Deemed a National Center of Academic Excellence in Information Assurance and Education by the National Security Agency (NSA) and Department of Homeland Security, the University of Rhode Island is playing to its strengths with this year’s Honors Colloquium series: “Cybersecurity and Privacy.”

“It’s an area where we have some excellence at URI,” computer science professor and Colloquium coordinator Edmund Lamagna, who authored the topic proposal, said. “There’s a cybersecurity and digital forensics center in our department that the coordinators participate in. There was a lot of interest about having a cybersecurity and privacy colloquium.”

Lamagna and fellow coordinators Lisa DiPippo, Victor Fay-Wolfe and Yan Sun developed the series in reaction to the growing concerns of internet surveillance by both private corporations and government organizations.

“We all decided this was the right time because it’s very topical,” DiPippo said. “With Edward Snowden, the NSA and cybersecurity issues all appearing constantly in the news, this was a good time to propose it and the honors program agreed.”
(Source: Prosyn).

The 12-part series features lectures from experts Lamagna called “the real movers and shakers in cybersecurity.” Speakers include investigative journalists James Bamford (Septermber 16), an expert on the NSA who recently spent three days interviewing Edward Snowden in Russia and Kim Zetter (September 23), who exposed the Stuxnet virus, the first cyberweapon to do physical destruction to its target.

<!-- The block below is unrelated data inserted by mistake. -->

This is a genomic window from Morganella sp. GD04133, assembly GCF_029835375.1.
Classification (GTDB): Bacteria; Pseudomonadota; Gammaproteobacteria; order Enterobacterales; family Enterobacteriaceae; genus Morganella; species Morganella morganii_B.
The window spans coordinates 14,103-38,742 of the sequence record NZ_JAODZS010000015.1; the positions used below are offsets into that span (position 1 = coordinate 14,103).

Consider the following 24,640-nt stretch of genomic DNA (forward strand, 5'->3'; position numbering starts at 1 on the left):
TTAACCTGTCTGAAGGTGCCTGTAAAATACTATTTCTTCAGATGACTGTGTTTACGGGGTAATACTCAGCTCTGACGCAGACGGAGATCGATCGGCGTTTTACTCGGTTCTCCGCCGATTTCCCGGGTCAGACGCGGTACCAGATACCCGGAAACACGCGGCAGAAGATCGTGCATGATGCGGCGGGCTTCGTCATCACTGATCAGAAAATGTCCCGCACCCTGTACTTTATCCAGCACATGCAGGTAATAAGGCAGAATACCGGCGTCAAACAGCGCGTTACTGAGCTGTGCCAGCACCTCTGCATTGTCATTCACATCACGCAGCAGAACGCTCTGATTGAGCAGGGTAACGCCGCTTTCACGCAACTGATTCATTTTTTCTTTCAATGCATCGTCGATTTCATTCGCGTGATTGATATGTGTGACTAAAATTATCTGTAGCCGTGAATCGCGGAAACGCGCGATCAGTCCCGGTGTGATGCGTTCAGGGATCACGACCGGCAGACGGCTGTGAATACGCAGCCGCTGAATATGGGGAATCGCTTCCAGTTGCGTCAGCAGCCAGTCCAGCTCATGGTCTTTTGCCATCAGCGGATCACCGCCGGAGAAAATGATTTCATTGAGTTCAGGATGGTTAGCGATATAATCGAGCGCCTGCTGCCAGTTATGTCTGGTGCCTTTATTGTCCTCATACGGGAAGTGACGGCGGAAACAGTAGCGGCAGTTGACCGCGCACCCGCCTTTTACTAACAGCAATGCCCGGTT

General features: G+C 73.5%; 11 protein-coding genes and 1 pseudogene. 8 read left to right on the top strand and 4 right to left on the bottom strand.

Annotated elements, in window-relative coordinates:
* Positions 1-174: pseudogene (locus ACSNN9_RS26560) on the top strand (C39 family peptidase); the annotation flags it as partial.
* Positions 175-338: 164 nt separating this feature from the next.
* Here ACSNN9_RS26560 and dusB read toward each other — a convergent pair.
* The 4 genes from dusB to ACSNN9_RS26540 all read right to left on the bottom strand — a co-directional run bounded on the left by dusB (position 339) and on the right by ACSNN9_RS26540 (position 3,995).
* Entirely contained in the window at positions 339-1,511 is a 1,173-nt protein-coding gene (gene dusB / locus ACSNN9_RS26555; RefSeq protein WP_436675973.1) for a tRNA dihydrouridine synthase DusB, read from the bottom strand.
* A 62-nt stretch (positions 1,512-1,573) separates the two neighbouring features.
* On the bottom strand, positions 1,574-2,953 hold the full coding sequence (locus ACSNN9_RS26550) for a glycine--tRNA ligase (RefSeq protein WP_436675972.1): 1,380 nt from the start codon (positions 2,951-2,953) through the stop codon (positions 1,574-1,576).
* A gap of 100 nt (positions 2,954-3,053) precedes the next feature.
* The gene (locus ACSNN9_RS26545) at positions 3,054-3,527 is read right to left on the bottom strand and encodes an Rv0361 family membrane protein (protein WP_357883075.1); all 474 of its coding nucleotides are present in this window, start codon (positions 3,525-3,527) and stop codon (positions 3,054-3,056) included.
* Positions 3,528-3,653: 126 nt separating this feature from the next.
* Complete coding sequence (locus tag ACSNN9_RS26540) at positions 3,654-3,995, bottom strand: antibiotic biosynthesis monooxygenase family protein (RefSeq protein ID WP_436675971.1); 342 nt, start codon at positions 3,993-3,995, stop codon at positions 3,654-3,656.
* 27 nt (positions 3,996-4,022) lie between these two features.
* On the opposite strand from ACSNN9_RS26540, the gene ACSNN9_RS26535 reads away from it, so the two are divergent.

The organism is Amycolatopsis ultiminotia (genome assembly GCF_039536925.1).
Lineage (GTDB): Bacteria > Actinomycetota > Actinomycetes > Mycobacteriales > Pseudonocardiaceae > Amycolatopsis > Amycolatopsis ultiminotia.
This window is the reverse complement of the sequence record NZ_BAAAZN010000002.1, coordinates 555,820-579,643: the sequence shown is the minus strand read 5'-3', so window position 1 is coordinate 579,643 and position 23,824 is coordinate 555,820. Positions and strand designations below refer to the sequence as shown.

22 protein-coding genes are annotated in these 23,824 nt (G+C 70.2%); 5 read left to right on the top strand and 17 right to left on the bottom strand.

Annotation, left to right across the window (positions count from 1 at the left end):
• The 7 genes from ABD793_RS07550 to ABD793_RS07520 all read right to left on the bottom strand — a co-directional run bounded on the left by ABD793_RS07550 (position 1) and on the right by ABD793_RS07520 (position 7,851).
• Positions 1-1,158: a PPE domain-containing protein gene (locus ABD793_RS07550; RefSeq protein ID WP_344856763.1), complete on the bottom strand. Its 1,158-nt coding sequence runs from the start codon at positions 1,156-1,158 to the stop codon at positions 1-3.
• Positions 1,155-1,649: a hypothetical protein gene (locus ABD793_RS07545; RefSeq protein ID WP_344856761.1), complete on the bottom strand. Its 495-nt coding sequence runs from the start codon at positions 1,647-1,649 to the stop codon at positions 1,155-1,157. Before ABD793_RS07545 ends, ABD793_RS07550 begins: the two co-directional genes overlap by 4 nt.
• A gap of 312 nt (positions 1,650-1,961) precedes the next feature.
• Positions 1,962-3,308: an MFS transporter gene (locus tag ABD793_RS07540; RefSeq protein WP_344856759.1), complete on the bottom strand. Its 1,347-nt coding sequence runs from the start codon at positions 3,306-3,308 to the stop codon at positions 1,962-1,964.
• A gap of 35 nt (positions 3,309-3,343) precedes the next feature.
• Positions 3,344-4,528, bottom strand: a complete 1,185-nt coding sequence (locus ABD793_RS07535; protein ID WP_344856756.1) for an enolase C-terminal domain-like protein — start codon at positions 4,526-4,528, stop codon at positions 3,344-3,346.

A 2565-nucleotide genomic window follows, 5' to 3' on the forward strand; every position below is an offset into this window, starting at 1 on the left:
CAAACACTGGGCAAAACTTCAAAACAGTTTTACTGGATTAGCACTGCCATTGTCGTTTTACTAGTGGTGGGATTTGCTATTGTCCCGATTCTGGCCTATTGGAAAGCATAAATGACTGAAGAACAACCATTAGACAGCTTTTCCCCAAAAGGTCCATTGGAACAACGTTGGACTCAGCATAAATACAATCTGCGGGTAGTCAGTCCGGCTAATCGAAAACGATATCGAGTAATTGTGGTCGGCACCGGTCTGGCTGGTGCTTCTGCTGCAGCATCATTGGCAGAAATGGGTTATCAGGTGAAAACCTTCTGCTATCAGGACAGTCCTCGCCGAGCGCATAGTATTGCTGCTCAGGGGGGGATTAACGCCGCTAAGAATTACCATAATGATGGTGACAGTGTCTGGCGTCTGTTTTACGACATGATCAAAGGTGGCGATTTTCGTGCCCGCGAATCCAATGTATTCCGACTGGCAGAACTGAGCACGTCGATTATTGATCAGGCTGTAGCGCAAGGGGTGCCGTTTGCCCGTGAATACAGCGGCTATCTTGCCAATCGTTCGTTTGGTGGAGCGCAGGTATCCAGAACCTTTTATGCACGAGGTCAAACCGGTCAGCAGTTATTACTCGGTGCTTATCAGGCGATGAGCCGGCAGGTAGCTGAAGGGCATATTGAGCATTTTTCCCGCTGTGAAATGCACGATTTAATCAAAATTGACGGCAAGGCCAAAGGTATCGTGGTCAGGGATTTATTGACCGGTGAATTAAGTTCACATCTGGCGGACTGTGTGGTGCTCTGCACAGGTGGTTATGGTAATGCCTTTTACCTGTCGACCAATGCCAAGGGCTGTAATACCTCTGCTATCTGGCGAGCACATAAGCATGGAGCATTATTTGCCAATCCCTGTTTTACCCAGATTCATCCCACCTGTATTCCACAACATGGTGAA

The lecture will not focus only on issues of national security though. Lamagna wants to inform the public of how internet surveillance is affecting them personally. Federal Trade commissioner Julie Brill (September 12) will discuss how corporations buy personal data for advertising information and investigative journalist Julia Angwin (September 18) will detail the steps she took to give up Google and browse the internet with as much privacy as possible.

“There’s a lot of data mining going on,” Lamagna said. Most people are unaware as they’re browsing the net that their browsing is being surveilled by companies. We want to make people aware of what’s going on.”

Additionally, Rep. James Langevin will be moderating a panel on cybercrime with panelists from the White House security staff and the FBI’s cyber division (October 21).

Dean of the College of Arts and Sciences, Winnifred Brownell, congratulated the coordinators for creating such a timely and important series.

“I think they’ve really tapped into an absolutely critical topic,” she said. “Cybersecurity and privacy are things that really touch our personal and professional lives every single day and it’s so important for us to be informed.

“Every single year, the colloquium manages to transform students’ career plans, our curriculum and our community, so I know this year will be no exception.”

Lectures will be held every Tuesday from September 9 to December 2, with the exceptions of the weeks of November 5 and November 12, which will be held on Wednesdays. All lectures are open to the public and will be streamed live on the Colloquium website.

Additional information on each speaker, including excerpts of their work, can be found at